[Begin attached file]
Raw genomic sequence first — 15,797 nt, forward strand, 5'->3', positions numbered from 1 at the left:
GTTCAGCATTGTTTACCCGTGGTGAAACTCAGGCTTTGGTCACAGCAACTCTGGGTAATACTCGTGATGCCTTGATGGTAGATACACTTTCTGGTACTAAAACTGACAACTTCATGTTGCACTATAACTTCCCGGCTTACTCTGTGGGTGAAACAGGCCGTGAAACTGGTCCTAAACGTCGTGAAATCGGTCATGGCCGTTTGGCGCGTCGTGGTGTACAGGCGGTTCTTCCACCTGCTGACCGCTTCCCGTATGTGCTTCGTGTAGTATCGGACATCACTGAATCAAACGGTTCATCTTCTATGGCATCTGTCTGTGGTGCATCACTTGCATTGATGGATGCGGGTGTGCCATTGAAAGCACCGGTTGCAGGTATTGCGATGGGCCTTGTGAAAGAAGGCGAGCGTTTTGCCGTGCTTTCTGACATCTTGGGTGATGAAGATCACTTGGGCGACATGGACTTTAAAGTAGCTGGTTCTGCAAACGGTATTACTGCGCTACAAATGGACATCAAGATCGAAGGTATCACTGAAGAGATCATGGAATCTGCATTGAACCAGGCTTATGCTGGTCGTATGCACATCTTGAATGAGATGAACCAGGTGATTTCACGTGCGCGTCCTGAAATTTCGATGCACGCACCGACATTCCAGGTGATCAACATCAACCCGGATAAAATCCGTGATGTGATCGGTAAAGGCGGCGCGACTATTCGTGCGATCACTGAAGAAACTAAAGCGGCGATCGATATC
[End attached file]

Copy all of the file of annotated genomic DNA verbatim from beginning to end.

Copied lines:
Raw genomic sequence first — 15,797 nt, forward strand, 5'->3', positions numbered from 1 at the left:
GTTCAGCATTGTTTACCCGTGGTGAAACTCAGGCTTTGGTCACAGCAACTCTGGGTAATACTCGTGATGCCTTGATGGTAGATACACTTTCTGGTACTAAAACTGACAACTTCATGTTGCACTATAACTTCCCGGCTTACTCTGTGGGTGAAACAGGCCGTGAAACTGGTCCTAAACGTCGTGAAATCGGTCATGGCCGTTTGGCGCGTCGTGGTGTACAGGCGGTTCTTCCACCTGCTGACCGCTTCCCGTATGTGCTTCGTGTAGTATCGGACATCACTGAATCAAACGGTTCATCTTCTATGGCATCTGTCTGTGGTGCATCACTTGCATTGATGGATGCGGGTGTGCCATTGAAAGCACCGGTTGCAGGTATTGCGATGGGCCTTGTGAAAGAAGGCGAGCGTTTTGCCGTGCTTTCTGACATCTTGGGTGATGAAGATCACTTGGGCGACATGGACTTTAAAGTAGCTGGTTCTGCAAACGGTATTACTGCGCTACAAATGGACATCAAGATCGAAGGTATCACTGAAGAGATCATGGAATCTGCATTGAACCAGGCTTATGCTGGTCGTATGCACATCTTGAATGAGATGAACCAGGTGATTTCACGTGCGCGTCCTGAAATTTCGATGCACGCACCGACATTCCAGGTGATCAACATCAACCCGGATAAAATCCGTGATGTGATCGGTAAAGGCGGCGCGACTATTCGTGCGATCACTGAAGAAACTAAAGCGGCGATCGATATC